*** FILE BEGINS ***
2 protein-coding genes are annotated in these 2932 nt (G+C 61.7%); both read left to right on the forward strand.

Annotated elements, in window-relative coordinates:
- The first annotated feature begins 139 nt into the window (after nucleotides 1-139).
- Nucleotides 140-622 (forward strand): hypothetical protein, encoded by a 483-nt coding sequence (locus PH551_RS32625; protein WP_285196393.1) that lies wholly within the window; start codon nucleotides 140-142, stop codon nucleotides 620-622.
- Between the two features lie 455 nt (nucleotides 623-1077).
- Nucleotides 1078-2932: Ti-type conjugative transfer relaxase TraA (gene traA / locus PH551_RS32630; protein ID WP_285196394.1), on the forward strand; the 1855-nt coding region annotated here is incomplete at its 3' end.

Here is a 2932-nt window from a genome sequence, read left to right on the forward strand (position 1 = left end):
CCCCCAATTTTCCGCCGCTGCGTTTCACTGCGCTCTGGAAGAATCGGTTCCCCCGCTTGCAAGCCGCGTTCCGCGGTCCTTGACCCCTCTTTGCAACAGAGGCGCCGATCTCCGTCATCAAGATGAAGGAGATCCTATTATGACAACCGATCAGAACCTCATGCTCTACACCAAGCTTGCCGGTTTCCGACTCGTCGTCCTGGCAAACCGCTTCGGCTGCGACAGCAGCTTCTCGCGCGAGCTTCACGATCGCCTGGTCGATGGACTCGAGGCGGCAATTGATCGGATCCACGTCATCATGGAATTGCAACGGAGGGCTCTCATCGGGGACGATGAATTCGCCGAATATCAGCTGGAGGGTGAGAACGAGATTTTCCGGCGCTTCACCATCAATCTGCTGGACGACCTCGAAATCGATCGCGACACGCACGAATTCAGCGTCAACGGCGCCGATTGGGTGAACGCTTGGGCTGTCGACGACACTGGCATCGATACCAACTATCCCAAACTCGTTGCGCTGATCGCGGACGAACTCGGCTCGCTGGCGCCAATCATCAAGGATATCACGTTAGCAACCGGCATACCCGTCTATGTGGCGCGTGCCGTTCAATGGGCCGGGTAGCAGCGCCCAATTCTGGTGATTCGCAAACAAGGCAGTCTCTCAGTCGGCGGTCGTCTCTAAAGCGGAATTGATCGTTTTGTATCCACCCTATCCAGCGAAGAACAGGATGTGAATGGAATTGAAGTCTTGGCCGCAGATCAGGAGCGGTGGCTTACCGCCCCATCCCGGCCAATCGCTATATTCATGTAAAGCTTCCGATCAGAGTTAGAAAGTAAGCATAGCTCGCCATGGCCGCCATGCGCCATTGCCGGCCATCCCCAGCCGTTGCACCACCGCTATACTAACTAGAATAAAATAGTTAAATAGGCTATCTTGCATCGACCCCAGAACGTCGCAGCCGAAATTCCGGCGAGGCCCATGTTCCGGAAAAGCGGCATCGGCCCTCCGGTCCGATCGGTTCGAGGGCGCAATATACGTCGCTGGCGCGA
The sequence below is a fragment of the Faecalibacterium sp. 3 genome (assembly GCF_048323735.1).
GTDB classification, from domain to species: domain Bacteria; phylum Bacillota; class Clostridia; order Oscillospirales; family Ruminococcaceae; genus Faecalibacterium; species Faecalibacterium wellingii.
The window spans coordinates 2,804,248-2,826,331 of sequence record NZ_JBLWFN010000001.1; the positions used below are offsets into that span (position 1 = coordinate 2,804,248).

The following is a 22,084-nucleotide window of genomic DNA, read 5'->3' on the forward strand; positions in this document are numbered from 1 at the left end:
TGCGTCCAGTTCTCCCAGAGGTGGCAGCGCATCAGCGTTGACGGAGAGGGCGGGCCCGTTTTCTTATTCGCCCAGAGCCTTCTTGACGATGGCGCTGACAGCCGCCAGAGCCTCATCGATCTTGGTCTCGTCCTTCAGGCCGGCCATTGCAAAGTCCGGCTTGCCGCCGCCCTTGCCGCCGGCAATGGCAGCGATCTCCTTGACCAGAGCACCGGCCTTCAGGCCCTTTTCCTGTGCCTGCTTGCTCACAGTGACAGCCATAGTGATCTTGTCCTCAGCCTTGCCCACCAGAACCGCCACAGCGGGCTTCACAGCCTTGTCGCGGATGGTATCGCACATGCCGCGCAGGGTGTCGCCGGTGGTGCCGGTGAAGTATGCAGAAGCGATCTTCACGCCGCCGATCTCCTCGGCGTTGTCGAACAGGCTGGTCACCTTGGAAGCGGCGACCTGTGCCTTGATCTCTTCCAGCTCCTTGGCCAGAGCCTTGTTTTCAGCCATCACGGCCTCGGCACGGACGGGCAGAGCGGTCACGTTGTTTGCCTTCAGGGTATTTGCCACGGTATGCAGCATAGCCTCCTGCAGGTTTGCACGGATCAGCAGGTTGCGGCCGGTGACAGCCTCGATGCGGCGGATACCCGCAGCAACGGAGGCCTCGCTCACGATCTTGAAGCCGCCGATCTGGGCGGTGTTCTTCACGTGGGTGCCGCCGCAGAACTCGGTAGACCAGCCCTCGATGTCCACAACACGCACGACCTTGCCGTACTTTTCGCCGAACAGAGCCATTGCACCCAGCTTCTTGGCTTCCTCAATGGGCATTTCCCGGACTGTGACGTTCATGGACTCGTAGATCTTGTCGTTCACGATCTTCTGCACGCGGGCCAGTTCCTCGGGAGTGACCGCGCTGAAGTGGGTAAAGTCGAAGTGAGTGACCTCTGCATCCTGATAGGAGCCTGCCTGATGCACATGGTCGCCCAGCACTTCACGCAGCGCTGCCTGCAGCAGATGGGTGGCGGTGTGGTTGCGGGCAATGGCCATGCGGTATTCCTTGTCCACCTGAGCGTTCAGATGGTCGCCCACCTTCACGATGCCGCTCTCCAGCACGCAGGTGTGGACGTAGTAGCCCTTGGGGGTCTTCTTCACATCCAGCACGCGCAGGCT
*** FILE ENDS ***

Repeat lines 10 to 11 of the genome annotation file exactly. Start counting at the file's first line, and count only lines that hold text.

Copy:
GTDB classification, from domain to species: domain Bacteria; phylum Bacillota; class Clostridia; order Oscillospirales; family Ruminococcaceae; genus Faecalibacterium; species Faecalibacterium wellingii.
The window spans coordinates 2,804,248-2,826,331 of sequence record NZ_JBLWFN010000001.1; the positions used below are offsets into that span (position 1 = coordinate 2,804,248).